Whilst much of the footage from A Feast Of Friends has also been previously released, including all the best bits. The performance of ‘The End’ which takes up a good deal of the running time, is on Live At Hollywood Bowl, and the other version of the same song filmed in Canada 1967 tacked on as an extra incentive to purchase and touted as rare, is also readily available on the Soundstage Performances disc.

As I say I adore the Doors, and if anything this release has inspired me to dig out my existing dvds of them once again. However no matter how much you love a band what is the point of owning exactly the same material more than once?
Oh if you are really desperate for every second of available footage, there are a couple of ‘enthralling’ minutes of silent film of them sailing to complete your collection!
Comment Comment (1) | Permalink | Most recent comment: Dec 19, 2016 4:17 PM GMT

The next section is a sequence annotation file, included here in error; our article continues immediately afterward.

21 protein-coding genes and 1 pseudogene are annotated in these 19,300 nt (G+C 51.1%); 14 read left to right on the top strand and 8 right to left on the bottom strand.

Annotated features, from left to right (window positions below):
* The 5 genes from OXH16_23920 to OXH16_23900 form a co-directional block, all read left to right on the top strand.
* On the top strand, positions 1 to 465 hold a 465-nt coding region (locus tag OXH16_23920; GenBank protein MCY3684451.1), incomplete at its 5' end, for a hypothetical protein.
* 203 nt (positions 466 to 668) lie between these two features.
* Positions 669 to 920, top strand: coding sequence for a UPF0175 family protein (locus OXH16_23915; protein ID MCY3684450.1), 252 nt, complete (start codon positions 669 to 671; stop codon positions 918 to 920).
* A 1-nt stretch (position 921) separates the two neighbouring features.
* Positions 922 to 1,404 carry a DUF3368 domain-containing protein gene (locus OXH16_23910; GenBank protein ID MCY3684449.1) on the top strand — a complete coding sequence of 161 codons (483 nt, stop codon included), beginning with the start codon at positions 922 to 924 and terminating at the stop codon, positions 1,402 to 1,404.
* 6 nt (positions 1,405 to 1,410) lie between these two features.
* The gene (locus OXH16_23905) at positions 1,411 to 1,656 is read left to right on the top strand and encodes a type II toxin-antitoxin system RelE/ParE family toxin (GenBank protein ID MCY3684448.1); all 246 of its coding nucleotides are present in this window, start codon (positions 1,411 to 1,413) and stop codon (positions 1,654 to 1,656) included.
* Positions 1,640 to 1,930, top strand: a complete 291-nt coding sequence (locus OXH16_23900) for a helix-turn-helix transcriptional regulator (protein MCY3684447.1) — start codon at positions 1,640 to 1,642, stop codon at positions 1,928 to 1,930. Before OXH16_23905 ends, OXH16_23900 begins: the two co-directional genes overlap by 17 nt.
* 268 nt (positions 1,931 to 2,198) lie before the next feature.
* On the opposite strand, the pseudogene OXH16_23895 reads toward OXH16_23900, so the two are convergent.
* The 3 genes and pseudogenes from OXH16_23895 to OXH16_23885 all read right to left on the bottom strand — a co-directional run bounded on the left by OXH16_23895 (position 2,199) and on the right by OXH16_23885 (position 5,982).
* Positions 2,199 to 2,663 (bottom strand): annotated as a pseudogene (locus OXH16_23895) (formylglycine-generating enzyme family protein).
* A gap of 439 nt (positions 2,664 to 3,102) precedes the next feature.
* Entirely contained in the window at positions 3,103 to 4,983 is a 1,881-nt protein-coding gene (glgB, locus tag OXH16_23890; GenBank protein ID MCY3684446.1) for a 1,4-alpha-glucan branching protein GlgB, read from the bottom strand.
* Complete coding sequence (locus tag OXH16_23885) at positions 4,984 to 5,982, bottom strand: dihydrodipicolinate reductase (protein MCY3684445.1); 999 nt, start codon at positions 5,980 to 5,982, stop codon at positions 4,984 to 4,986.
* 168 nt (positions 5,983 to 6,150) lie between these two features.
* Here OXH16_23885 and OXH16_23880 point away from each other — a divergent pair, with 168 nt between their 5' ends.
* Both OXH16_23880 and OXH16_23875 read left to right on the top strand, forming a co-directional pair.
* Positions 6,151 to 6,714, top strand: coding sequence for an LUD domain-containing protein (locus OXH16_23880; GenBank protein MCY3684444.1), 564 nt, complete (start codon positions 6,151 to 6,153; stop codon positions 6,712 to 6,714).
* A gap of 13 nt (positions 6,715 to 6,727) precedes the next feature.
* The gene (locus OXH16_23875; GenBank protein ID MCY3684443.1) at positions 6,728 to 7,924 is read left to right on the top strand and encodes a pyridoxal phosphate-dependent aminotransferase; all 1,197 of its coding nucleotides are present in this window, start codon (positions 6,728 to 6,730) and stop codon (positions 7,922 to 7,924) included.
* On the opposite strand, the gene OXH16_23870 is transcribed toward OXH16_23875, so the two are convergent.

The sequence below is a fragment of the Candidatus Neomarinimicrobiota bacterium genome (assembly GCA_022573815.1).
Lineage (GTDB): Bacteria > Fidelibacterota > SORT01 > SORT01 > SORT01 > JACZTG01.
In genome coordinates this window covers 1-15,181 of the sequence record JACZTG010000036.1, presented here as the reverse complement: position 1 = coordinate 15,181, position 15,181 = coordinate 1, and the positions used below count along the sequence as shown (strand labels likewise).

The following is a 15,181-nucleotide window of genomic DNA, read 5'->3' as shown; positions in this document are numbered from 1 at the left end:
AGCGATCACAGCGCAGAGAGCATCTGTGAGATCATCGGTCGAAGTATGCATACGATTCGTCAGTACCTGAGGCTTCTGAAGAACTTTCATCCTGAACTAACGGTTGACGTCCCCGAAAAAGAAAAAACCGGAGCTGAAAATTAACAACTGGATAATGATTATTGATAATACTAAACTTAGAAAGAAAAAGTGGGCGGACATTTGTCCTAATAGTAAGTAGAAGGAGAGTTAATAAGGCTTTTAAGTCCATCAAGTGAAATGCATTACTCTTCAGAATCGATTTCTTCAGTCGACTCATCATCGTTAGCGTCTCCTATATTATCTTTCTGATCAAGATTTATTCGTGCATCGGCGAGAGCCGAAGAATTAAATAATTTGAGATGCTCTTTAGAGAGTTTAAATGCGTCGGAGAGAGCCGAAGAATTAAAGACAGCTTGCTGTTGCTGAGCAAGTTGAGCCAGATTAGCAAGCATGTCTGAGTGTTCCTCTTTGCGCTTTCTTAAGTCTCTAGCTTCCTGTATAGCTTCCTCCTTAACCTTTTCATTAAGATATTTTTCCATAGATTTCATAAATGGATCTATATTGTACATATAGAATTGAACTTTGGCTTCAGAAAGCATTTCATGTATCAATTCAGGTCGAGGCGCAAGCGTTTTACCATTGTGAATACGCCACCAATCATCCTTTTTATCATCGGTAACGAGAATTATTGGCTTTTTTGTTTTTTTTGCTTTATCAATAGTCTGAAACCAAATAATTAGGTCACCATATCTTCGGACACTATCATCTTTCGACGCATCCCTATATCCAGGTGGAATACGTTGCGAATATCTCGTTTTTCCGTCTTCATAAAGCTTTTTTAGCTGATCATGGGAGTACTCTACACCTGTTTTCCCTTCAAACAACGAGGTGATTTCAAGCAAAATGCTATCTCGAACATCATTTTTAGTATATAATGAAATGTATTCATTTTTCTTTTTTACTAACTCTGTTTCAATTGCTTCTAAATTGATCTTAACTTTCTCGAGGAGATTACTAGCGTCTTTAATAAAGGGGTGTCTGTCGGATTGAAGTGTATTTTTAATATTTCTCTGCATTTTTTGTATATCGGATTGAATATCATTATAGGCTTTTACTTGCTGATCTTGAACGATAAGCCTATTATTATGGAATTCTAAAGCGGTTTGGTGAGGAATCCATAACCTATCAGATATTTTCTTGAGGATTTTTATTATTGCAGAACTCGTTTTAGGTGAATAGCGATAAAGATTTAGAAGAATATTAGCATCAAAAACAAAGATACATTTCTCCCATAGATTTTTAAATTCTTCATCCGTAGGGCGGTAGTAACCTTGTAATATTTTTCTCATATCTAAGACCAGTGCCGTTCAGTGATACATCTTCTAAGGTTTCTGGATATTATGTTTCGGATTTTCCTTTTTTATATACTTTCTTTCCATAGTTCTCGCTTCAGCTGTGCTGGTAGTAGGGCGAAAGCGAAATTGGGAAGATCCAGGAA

Prison Diaries
Prison Diaries
by Denis MacShane
Edition: Hardcover
Price: £18.95

6 of 17 people found the following review helpful
1.0 out of 5 stars Don't buy books from crooks!, 18 Aug. 2014
This review is from: Prison Diaries (Hardcover)
Not sure why anyone would want to buy this. A convicted criminal simply attempting to profit from his crime, sadly supported and encouraged by the Mail on Sunday which has serialised the nonsense.

A whole seven weeks inside hardly makes him an expert anyway.

Nearly ten quid for a kindle book too!
Comment Comments (10) | Permalink | Most recent comment: Nov 14, 2014 5:18 AM GMT

The Take Off And Landing Of Everything
The Take Off And Landing Of Everything
Price: £4.99

10 of 23 people found the following review helpful
3.0 out of 5 stars Better than Build A Rocket but still not as good as Seldom Seen Kid or Leaders., 10 Mar. 2014
I first caught up with Elbow during the fuss about Seldom Seen Kid, prior to that I had I had just a clip of them doing Fugitive Motel on my Jools Holland Britpop dvd which I'd largely forgotten about. However I did succumb to the hype and bought SSK and was mightily impressed, impressed enough to seek out their back catalogue. I bought Leaders of the Free World and was equally impressed, but Cast of Thousands, the aforementioned Fugitive Motel apart, didn't do much for me, so I didn't bother with their first album Asleep in the Back, the clips I'd heard on the internet suggesting it was even worse than Cast of Thousands.